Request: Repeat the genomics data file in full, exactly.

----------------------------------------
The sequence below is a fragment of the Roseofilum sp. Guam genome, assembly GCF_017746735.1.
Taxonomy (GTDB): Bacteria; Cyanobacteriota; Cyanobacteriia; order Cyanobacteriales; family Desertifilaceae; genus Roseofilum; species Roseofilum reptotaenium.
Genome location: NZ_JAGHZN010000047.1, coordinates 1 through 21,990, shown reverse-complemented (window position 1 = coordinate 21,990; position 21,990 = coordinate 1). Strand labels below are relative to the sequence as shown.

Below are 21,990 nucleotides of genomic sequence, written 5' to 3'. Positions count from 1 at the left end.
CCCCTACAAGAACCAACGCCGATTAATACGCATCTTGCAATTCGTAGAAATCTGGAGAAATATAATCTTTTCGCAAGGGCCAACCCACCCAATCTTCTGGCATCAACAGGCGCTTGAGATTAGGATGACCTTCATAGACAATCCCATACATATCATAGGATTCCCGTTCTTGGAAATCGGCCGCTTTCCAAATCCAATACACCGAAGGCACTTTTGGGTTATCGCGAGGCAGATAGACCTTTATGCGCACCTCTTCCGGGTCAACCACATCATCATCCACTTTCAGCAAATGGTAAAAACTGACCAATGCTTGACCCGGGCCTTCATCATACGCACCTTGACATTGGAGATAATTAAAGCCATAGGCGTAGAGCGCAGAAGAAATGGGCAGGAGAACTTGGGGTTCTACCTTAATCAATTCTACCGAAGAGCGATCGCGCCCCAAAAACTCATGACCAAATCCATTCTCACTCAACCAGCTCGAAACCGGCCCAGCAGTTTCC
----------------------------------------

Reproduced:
The sequence below is a fragment of the Roseofilum sp. Guam genome, assembly GCF_017746735.1.
Taxonomy (GTDB): Bacteria; Cyanobacteriota; Cyanobacteriia; order Cyanobacteriales; family Desertifilaceae; genus Roseofilum; species Roseofilum reptotaenium.
Genome location: NZ_JAGHZN010000047.1, coordinates 1 through 21,990, shown reverse-complemented (window position 1 = coordinate 21,990; position 21,990 = coordinate 1). Strand labels below are relative to the sequence as shown.

Below are 21,990 nucleotides of genomic sequence, written 5' to 3'. Positions count from 1 at the left end.
CCCCTACAAGAACCAACGCCGATTAATACGCATCTTGCAATTCGTAGAAATCTGGAGAAATATAATCTTTTCGCAAGGGCCAACCCACCCAATCTTCTGGCATCAACAGGCGCTTGAGATTAGGATGACCTTCATAGACAATCCCATACATATCATAGGATTCCCGTTCTTGGAAATCGGCCGCTTTCCAAATCCAATACACCGAAGGCACTTTTGGGTTATCGCGAGGCAGATAGACCTTTATGCGCACCTCTTCCGGGTCAACCACATCATCATCCACTTTCAGCAAATGGTAAAAACTGACCAATGCTTGACCCGGGCCTTCATCATACGCACCTTGACATTGGAGATAATTAAAGCCATAGGCGTAGAGCGCAGAAGAAATGGGCAGGAGAACTTGGGGTTCTACCTTAATCAATTCTACCGAAGAGCGATCGCGCCCCAAAAACTCATGACCAAATCCATTCTCACTCAACCAGCTCGAAACCGGCCCAGCAGTTTCC